What is a 401k?

If you aren’t yet saving up for retirement, you could be doing yourself a disservice. That’s particularly true if your employer offers a 401k plan and you haven’t taken advantage of it because you’re not sure what it is or how it works.

The Basics

401k plans are named for the subsection of the tax code that made such accounts available to the public during the 1980s. The money placed in 401k accounts is invested in stocks, bonds, and mutual funds by a designated corporation. These businesses will occasionally let you know how your investments are doing. Most accounts are also set up so that they become more stable as the person who owns them reaches retirement age.

These savings accounts were initially offered by employers as a way for people to supplement their retiree pensions. However, as time went on pensions generally became obsolete and they were replaced with these sorts of retirement saving plans. There are now many companies that will match what their employees contribution to these accounts, even if it’s only up to a certain amount. This can pay off greatly in the future and you should definitely sign up for the program if your employer offers it.

The Benefits

Storing your extra income in a 401k account is a good way to lower your income taxes. This practice is also a good way to keep the government from taking a hefty percentage of your salary. The money that goes to your account and any monetary gains aren’t taxable as long as they stay there. The government is only interested in funds that are removed and subsequently become part of your income.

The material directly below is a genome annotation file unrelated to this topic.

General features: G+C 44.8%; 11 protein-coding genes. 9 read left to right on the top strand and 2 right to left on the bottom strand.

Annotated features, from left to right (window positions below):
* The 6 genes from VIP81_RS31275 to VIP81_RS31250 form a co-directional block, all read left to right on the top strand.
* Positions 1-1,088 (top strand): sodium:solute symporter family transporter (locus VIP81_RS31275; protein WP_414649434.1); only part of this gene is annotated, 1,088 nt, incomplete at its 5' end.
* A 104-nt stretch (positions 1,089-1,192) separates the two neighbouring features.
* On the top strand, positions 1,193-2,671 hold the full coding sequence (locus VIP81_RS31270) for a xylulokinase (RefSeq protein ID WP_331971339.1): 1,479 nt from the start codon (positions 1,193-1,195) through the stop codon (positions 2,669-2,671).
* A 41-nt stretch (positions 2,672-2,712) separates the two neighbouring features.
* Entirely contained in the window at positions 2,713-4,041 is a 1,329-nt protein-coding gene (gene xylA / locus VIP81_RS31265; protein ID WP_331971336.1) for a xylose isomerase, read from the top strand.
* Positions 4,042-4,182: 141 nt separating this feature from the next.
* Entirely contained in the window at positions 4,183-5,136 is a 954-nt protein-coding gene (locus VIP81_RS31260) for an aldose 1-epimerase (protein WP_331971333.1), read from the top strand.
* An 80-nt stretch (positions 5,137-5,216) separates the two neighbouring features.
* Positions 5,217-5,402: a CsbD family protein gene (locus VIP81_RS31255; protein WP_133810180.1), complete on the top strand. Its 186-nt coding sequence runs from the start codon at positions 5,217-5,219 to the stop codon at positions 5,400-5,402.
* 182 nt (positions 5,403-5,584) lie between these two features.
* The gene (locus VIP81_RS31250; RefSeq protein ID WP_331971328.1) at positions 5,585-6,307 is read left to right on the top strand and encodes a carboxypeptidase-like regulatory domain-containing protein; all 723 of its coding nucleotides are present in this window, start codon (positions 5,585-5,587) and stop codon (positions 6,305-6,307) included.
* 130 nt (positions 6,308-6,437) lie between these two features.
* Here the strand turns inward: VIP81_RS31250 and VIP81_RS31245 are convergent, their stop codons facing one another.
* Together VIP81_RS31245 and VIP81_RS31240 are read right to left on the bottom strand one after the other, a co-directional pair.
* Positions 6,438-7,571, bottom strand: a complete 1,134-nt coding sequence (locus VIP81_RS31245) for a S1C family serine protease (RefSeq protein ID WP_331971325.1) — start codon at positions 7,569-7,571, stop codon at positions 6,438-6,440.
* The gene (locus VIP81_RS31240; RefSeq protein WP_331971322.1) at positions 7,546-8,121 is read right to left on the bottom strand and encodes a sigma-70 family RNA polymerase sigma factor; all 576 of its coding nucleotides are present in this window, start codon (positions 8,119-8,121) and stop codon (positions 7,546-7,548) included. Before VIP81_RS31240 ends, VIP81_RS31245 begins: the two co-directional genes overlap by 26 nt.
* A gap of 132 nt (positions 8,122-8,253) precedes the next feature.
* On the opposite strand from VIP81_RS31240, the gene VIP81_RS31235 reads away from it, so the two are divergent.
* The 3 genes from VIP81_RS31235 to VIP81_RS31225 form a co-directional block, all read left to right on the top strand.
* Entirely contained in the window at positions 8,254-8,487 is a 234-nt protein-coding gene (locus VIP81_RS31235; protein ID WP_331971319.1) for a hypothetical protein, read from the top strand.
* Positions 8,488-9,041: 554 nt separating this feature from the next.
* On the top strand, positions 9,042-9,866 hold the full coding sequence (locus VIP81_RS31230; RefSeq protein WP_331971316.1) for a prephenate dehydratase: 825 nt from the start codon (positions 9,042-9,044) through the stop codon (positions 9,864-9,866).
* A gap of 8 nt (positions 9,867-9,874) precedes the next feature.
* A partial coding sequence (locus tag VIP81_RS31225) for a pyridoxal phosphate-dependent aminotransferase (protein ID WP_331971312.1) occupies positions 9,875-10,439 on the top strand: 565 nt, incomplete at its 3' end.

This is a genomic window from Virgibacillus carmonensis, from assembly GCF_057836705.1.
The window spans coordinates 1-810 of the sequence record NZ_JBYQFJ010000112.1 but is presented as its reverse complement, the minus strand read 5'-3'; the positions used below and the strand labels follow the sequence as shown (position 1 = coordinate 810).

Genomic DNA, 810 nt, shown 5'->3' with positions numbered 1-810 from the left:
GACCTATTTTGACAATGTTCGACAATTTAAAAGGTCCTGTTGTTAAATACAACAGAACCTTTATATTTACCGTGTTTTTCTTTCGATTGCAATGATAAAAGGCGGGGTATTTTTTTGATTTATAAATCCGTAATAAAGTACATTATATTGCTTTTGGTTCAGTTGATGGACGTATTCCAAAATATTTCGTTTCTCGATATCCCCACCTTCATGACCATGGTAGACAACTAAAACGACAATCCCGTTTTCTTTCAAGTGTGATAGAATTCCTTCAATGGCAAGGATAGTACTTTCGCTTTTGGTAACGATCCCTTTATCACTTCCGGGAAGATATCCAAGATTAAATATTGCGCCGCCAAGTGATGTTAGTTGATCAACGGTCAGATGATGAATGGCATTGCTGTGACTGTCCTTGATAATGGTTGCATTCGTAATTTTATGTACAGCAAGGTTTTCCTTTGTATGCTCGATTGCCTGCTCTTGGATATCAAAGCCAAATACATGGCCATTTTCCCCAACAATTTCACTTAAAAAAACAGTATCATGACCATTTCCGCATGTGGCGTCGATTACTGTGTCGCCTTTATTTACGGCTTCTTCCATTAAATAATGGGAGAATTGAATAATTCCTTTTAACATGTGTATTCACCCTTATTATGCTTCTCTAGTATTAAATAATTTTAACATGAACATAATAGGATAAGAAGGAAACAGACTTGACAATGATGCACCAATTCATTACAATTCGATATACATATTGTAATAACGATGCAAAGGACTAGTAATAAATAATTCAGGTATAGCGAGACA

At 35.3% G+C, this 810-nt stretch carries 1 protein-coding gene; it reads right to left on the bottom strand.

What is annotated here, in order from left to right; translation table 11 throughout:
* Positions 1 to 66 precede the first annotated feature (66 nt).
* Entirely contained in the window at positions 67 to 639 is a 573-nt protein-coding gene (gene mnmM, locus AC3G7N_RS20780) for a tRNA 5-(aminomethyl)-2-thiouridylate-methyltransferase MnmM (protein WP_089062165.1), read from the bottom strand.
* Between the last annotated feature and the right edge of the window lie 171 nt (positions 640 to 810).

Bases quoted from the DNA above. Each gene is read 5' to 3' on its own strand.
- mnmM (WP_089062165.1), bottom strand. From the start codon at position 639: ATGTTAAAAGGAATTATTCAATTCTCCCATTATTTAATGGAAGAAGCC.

What is Roth 401k?

There’s also a version called the Roth 401k. The main difference is that people with these accounts pay their taxes beforehand rather than after the fact. That way you don’t have to pay the government when you make a withdrawal because you have already done so. Another difference is that Roth 401ks allow users to take out their money without paying any penalties as long as the account has been around for at least 5 years.

The Drawbacks

Of course, you may have to work for a company for a certain amount of time before their contributions to your account become accessible and you can only put a certain amount of cash in your 401k every year. But perhaps the most annoying aspect of a traditional account is that there are penalties for taking money out before the government deems you old enough to retire.

There’s also the fact that 401k programs are not currently available for everyone. People who don’t have access to this sort of saving plan may want to consider setting up an individual retirement account (IRA) instead, but it’s not quite the same thing. After all, there are some people who choose to have both types of savings accounts.


Image Credit: Rawpixel via Pixabay.

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